Nvidia's G-Sync technology is currently available on a handful of displays but the cost of entry isn't cheap. That's because the current crop of monitors require custom hardware to work their gaming magic - a requirement that soon won't be necessary for mobile gamers.

PC Perspective recently got their hands on a leaked alpha driver for the Asus G751 line of notebooks claiming to enable Nvidia G-Sync. Coincidentally, they happened to have a G751 in for review at the time. A bit skeptical, they installed the driver and sure enough, it seemed to enable G-Sync - all seemingly without any special hardware.

After disassembling the laptop to search for custom hardware (they didn't find any), it dawned on them that this was a true software solution.

The team then reached out to Nvidia who confirmed that G-Sync notebooks are indeed coming to the market. The driver on hand wasn't hacked to enable G-Sync but rather was provided to OEMs building G-Sync systems for testing purposes. Somehow or another, an Asus Nordic Support rep accidentally leaked the driver which is how it got out into the wild.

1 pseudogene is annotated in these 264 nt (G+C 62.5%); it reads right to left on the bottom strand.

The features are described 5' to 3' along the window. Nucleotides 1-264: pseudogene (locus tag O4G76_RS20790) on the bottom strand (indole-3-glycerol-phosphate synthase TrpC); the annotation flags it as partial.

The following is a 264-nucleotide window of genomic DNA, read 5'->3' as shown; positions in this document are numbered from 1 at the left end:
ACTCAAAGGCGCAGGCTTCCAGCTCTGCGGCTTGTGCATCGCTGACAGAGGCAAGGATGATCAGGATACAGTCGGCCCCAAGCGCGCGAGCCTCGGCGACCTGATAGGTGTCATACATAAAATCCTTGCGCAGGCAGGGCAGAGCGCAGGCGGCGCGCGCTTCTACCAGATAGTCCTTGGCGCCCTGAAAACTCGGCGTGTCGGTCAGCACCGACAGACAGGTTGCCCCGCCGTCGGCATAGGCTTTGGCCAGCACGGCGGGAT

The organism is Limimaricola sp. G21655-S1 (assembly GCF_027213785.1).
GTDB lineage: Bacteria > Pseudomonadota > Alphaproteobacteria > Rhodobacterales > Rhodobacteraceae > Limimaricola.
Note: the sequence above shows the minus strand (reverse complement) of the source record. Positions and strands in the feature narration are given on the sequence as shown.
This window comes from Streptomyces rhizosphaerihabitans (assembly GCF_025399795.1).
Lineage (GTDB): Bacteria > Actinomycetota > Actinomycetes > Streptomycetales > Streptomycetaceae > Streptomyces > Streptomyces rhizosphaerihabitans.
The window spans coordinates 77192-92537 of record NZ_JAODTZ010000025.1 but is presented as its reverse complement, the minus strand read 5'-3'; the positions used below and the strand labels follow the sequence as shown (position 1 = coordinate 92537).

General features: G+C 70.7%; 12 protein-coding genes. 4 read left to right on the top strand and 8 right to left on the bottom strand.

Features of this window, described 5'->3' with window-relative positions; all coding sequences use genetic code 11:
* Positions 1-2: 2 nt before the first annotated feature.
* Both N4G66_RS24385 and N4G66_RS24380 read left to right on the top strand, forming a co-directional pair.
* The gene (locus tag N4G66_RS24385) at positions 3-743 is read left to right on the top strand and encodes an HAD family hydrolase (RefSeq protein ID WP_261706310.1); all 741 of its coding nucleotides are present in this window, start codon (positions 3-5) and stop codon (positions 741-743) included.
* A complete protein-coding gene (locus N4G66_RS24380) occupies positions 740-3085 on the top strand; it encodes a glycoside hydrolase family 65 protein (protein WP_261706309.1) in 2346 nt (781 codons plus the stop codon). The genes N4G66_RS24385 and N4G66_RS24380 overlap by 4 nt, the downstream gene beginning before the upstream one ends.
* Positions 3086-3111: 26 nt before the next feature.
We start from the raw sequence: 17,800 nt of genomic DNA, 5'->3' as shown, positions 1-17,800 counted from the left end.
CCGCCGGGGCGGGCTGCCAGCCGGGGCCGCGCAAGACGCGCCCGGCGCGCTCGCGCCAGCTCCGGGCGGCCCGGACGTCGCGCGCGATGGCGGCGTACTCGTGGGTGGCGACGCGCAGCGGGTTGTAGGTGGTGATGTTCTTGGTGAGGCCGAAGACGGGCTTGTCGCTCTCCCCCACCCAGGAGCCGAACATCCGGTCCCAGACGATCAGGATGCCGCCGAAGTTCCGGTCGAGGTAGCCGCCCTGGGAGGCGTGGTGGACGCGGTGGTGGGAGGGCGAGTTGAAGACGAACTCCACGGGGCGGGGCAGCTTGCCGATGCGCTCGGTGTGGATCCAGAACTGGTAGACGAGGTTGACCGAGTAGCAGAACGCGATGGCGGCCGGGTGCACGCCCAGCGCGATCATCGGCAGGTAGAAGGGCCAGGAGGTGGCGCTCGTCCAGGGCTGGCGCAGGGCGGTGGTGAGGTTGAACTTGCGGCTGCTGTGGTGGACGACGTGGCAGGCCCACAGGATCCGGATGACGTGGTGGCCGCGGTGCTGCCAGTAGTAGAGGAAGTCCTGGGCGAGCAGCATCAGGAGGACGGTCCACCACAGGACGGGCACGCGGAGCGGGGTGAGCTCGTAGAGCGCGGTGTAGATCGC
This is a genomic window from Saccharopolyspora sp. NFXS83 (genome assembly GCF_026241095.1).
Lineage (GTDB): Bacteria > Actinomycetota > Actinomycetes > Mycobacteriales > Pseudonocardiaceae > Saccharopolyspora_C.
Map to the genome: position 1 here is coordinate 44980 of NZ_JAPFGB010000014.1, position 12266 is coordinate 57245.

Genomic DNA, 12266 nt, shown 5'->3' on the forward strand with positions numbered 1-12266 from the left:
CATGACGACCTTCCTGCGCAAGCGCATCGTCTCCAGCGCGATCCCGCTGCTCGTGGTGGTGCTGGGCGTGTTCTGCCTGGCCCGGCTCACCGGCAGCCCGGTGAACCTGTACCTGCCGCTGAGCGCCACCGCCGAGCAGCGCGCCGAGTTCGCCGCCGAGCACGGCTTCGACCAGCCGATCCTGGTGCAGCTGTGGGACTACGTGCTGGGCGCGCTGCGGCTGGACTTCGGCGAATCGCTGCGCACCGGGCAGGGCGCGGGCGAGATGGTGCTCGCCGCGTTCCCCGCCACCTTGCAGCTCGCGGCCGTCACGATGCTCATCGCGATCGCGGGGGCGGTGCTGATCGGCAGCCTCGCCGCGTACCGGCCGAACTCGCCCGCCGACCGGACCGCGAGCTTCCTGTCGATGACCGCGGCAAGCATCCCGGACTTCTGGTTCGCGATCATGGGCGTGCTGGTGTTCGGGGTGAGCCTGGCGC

Nvidia also stated that there will be some differences between G-Sync experiences on the desktop versus mobile. Unfortunately, they elected to hold off on discussing the differences until the mobile release of G-Sync. Depending on what those differences are, gamers will likely question the necessity of G-Sync hardware in desktop monitors.